By Scott Cunningham // A contemporary of Cash and Jennings, Haggard helped define country music. And a special Portland connection, band member Renato Caranto.
Country music icon Merle Haggard passed away today on what was his 79th birthday.
In a statement released on Facebook, Haggard's son Ben said:
"A week ago dad told us he was gonna pass on his birthday, and he wasn't wrong. A hour ago he took his last breath surrounded by family and friends. He loved everything about life and he loved that everyone of you gave him a chance with his music. He wasn't just a country singer. He was the best country singer that ever lived."
Always one to tour, Haggard had been forced to cancel several dates earlier this spring. He was scheduled to be one of the headliners at the Oregon Jamboree Music Festival in July.
Portland sax player Renato Caranto has been a member of Haggard's band for just over two years and told me this afternoon that, "Every time we perform I'm always amazed at the people who show up, all the love for him. It's been amazing to be a part of that."
Caranto is originally from the Philippines and said that Haggard was always asking about his family, even calling Caranto after a major storm struck the islands, asking if he could help in any way.
"Every time we get together, he makes me feel like one of his family. What an amazing friend," Caranto says. "We really connected from the outside to the inside, he cared about every performance."
Haggard's family fled dustbowl Oklahoma in 1935, settling in California and his story was one of triumph against long odds. After spending time in San Quentin prison, where he saw Johnny Cash perform, Haggard rose to the pinnacle of American music.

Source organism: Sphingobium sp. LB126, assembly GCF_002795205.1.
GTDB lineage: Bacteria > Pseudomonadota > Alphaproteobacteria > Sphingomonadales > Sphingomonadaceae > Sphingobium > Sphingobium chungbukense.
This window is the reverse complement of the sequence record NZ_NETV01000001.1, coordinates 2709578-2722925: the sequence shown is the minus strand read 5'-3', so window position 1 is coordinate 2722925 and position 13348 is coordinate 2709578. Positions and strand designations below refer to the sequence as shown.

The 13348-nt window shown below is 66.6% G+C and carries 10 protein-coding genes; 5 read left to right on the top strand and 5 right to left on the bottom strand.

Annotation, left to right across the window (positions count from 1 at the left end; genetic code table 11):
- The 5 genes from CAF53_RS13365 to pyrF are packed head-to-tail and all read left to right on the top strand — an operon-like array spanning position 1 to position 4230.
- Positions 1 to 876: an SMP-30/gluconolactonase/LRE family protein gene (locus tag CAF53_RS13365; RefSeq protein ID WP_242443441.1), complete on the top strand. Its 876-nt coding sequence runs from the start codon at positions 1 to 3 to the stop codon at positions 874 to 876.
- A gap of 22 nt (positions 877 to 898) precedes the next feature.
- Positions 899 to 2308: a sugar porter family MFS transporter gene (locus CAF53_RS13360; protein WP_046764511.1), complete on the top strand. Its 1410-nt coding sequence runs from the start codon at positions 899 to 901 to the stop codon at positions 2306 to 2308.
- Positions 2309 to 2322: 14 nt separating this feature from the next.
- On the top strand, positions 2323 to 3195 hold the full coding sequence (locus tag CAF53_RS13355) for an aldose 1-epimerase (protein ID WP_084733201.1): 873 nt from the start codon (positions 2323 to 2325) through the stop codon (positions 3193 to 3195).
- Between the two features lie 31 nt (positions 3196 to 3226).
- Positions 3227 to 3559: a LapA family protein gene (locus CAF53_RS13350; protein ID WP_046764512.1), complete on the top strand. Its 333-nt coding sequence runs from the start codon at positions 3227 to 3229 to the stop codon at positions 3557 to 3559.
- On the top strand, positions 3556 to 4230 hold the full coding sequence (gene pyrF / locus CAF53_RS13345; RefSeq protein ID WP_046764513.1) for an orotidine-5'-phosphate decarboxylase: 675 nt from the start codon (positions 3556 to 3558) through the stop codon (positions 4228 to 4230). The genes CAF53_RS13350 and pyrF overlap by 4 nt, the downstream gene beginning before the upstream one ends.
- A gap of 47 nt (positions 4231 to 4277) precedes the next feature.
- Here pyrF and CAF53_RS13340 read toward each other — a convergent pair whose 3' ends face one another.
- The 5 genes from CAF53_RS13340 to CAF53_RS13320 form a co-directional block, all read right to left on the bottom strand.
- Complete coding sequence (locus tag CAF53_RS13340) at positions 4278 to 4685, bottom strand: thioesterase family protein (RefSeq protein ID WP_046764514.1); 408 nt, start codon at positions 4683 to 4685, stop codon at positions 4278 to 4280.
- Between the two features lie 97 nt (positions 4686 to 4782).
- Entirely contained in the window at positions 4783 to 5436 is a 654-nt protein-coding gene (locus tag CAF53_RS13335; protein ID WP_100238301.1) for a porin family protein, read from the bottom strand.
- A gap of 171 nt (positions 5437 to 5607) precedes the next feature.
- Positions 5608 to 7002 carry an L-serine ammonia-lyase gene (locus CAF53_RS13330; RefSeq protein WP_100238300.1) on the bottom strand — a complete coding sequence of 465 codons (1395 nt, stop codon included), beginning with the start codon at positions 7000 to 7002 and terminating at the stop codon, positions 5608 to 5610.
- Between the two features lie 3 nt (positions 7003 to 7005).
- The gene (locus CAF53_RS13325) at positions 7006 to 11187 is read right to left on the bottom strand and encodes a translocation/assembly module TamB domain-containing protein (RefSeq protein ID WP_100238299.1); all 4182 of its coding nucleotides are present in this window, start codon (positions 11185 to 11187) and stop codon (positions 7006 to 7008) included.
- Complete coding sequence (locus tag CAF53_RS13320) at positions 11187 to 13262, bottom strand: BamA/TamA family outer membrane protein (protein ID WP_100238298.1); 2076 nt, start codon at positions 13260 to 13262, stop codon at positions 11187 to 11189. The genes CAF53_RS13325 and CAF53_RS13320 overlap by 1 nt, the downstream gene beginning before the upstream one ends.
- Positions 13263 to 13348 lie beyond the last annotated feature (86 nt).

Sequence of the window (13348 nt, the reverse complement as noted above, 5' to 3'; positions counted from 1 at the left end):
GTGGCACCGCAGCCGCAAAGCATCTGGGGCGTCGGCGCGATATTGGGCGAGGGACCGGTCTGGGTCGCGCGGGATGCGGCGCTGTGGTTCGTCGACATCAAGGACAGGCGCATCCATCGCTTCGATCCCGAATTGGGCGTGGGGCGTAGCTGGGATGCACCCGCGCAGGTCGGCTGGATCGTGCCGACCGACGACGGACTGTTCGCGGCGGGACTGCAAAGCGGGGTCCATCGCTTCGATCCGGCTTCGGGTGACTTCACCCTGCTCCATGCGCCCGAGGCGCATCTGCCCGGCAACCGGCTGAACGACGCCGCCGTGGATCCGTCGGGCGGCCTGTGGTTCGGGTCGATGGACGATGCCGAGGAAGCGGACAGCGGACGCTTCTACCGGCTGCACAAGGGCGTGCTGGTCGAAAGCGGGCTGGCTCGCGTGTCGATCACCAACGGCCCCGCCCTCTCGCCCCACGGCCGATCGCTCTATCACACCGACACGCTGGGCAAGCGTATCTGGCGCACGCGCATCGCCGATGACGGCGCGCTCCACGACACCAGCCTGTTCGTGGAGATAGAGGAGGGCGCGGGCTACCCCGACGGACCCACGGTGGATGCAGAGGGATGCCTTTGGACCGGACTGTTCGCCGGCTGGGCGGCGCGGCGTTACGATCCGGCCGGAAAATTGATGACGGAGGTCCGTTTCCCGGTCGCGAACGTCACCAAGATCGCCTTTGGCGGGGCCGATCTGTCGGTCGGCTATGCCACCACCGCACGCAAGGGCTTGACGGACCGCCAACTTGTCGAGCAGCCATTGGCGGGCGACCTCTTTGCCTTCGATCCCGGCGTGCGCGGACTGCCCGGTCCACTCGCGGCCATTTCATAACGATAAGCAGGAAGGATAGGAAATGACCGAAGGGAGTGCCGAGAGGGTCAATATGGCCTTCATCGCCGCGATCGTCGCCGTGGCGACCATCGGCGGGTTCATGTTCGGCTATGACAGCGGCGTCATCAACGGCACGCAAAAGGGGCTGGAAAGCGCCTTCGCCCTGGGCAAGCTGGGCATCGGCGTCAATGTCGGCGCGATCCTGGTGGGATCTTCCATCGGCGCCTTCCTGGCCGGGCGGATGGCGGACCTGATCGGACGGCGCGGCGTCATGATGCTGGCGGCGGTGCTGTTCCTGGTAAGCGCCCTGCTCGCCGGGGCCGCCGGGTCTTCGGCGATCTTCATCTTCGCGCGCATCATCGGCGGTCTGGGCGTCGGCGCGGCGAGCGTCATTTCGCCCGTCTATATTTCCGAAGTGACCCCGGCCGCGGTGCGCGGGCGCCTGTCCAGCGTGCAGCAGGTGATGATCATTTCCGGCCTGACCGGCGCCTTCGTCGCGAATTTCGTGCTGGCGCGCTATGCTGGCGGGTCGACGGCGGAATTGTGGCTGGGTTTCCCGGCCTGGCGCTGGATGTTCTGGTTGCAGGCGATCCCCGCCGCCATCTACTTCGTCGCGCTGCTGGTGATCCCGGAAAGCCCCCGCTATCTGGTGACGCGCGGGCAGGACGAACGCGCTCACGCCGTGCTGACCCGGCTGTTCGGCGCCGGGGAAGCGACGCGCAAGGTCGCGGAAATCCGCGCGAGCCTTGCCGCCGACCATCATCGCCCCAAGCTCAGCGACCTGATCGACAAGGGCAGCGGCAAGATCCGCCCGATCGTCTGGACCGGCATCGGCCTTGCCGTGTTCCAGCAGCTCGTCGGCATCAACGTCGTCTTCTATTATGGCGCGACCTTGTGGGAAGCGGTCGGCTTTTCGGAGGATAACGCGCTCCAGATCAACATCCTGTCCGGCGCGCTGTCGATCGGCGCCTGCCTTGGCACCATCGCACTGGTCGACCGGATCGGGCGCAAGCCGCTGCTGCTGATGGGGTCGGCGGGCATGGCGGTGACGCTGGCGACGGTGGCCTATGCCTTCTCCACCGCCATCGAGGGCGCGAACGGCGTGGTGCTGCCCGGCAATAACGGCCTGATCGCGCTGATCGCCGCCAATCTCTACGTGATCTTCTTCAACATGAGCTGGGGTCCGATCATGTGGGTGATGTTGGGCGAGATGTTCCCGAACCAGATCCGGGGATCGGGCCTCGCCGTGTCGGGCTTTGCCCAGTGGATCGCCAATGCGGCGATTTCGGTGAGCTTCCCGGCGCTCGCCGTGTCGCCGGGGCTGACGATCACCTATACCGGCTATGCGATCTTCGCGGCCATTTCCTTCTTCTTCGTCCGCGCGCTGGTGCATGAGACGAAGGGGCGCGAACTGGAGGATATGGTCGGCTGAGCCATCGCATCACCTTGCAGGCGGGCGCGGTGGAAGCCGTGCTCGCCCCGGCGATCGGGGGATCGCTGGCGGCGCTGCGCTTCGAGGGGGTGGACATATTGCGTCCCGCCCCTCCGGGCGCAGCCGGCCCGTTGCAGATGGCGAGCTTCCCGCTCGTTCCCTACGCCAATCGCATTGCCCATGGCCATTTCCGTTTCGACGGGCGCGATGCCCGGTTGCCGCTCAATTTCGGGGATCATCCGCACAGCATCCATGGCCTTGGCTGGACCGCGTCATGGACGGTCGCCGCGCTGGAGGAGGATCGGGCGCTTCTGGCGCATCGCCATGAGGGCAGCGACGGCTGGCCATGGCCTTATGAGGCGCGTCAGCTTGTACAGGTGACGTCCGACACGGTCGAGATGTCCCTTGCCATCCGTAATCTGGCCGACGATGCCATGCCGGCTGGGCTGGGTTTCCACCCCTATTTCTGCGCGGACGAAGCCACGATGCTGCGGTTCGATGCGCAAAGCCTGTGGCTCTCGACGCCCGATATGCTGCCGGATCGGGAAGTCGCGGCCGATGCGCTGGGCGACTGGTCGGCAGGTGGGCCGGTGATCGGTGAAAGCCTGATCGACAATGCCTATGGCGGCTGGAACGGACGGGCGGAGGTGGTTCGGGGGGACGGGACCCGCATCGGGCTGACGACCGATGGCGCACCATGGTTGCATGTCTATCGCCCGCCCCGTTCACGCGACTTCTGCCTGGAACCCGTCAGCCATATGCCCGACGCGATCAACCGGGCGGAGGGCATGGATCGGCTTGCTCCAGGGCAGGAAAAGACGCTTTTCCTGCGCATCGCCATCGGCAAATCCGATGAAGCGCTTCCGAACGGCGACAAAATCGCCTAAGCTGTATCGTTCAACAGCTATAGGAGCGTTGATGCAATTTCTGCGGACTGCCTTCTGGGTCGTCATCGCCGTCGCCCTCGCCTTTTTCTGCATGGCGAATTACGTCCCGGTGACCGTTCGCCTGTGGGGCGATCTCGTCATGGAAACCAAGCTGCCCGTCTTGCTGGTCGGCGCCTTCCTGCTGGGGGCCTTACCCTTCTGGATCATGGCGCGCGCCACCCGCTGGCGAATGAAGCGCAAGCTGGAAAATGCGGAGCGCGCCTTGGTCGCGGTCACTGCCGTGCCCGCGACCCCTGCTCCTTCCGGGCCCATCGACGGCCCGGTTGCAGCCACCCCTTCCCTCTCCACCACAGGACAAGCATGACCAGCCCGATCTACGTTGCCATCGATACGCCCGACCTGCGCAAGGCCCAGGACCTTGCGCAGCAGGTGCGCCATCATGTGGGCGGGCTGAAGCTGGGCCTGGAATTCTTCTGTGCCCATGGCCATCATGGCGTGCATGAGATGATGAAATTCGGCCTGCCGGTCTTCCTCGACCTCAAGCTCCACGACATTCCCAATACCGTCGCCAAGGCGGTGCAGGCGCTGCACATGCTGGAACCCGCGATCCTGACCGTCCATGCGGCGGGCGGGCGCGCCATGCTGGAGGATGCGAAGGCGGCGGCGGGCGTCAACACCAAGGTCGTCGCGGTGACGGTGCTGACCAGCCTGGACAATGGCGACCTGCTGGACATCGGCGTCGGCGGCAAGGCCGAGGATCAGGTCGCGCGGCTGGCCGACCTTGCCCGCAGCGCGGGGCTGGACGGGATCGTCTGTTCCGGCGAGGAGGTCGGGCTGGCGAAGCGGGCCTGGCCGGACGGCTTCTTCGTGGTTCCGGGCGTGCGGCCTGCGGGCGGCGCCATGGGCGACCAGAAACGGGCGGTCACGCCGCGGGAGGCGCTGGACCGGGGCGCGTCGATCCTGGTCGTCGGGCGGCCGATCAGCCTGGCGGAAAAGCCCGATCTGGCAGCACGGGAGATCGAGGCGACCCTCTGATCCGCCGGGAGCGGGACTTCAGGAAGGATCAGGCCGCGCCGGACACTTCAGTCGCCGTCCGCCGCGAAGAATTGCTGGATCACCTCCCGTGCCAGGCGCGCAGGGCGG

Always a champion of the underdog, Haggard told GQ in 2012 that "I sometimes feel like I'm standing up for the people that don't have the nerve to stand up for themselves."
Chris Heath's GQ profile of Haggard is well worth the read for anyone wanting to understand more about Haggard and his music.
The Country Hall of Fame and Kennedy Center Award recipient recorded a whopping 40 No. 1 singles over the course of his six decade career. I'm a Lonsesome Fugitive was his first No. 1 hit in 1965, but it was 1969's Okie From Muskogee that catapulted Haggard to the forefront of country music.
Eschewing the contemporary Nashville formulas of the time, Haggard's music was always characterized with a rough, gritty sound that harkened back to his upbringing and the rawer sounds emerging from Bakersfield, California, where he had made his home. He eventually settled near Lake Shasta with his fifth wife Theresa.
On Twitter, Charlie Daniels wrote, "Country music has suffered one of the greatest losses it will ever experience. Rest in peace Merle Haggard."